Raj: As your friend, you might like to know that, um... we didn't have sex in the conventional sense.
Penny: Oh, God. Did you pull some weird Indian crap on me?
Raj: No, no. After we got undressed and jumped in bed, you... you asked if I had protection.
Penny: Oh, you did, didn't you?
Raj: Of course. I'm always packing. Anyway, um, I had trouble putting it on and you tried to help and...that was all she wrote.
Penny: So, we didn't actually...
Raj: I did. It was beautiful.
A likeable season, the highlight of the season is the awkwardness of Raj and his inability to speak to pretty women without the aid of alcohol. A staple of the show since its beginning, the show has found generally invariant ways to work in the jokes about that social deficiency, but something in season five shakes that up – and it is all grown out of the repercussions of his encounter with Penny. The additional focus on the Raj character and his exploits is genuinely welcome. Additionally, the shows 100th episode is a delight and the ‘Transporter Malfunction’ episode – featuring Leonard Nimoy’s voice – is fully grin-inducing!
Episode 1 – The Shank Reflex Analysis
Episode 2 – The Infestation Hypothesis
Episode 3 – The Pulled Groin Extrapolation
Episode 4 – The Wiggly Finger Catalyst
Episode 5 – The Russian Pocket Reaction
Episode 6 – The Rhinitis Revelation
Episode 7 – The Good Guy Fluctuation
Episode 8 – The Isolation Permutation
Episode 9 – The Ornithophobia Diffusion
Episode 10 – The Flaming Spittoon Acquisition
Episode 11 – The Speckerman Recurrence
Episode 12 – The Shiny Trinket Maneuver
Episode 13 – The Recombination Hypothesis
Episode 14 – The Beta Test Initiation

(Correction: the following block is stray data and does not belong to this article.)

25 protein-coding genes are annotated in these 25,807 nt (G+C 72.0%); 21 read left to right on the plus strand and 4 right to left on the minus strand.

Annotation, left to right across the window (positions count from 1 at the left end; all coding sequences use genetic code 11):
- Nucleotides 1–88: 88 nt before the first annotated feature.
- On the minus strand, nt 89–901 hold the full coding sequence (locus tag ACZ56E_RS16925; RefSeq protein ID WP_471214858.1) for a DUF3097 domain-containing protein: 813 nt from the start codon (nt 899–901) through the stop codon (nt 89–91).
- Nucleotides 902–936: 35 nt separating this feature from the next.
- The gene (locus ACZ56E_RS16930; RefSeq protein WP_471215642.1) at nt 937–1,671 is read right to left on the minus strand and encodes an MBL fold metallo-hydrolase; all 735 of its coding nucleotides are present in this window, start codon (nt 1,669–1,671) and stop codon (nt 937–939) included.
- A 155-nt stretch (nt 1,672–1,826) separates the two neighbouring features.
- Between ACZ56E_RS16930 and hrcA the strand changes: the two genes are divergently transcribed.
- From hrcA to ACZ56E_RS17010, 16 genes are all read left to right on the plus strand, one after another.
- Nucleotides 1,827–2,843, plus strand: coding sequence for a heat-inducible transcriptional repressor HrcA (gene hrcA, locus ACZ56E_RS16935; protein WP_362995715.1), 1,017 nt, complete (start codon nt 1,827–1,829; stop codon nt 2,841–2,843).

Episode 15 – The Friendship Contraction
Episode 16 – The Vacation Solution
Episode 17 – The Rothman Disintegration
Episode 18 – The Werewolf Transformation
Episode 19 – The Weekend Vortex
Episode 20 – The Transporter Malfunction
Episode 21 - The Hawking Excitation
Episode 22 - The Stag Convergence
Episode 23 - The Launch Acceleration
Episode 24 - The Countdown Reflection
The Big Bang Theory: The Complete Fifth Season is presented by Warner Bros. on Blu-ray with both DVD and Ultraviolet versions as well. It comes in its original 1.78:1 aspect ratio – which is how it can be seen on CBS’ HD broadcast. The Blu-ray continues with the same level of quality as the previous seasons (all of which are now available on Blu) and are just fine. As I have stated before, the show doesn’t pop quite as much as it does when I watch it on CBS (though I missed most of the broadcast this year due to DVR conflicts), but it is a distinct improvement over the DVD version and certainly the way to watch it at home.
Moments of softness aside, the colors are as nice and bright (standard for a sitcom) With 24 episodes over 2 Blu-ray discs (and over 3 discs for the DVD), space is a little tight but the results are more than acceptable).
The audio for season five is perfectly suitable for the show. As I have stated before, one of the distinct audio elements of the show when I watch this on TV is the transition effect used between scenes. Particles buzzing and zipping around fly from front, to rear, enveloping the surround speakers. I have always liked that trademark of the show and it sounds great in this DTS HD-Master Audio presentation. The sound is clean and free of issues throughout, no problems from the dialogue in the center and front speakers, and the laughter from the crowd nicely presented as well.
The Big Bang's Theory @100 (10:05): The Big Bang Theory crossed the famed 100 episode threshold and here the cast and crew celebrate that milestone
Gag Reel (8:37): More delightful fluffs and multiple occasions where the actors fail to keep straight faces.
The Big Bang Theory’s Laws of Reflection (11:37): Another brief special feature that has the cast looking back at season five and their fondest moments
Professors of Production (15:01): A short featurette looking at the various different departments that contribute expertise to produce the show
I continue to enjoy The Big Bang Theory. I’m not sure if my love of science-fiction and geek-dom predisposes me to warm to the plots and characters, but the show is easy to enjoy. It isn’t challenging or unique (insert obligatory reference to the much better Community on NBC), but it is accessible, entertaining, modestly adolescent and easy to like.
Overall (Not an average)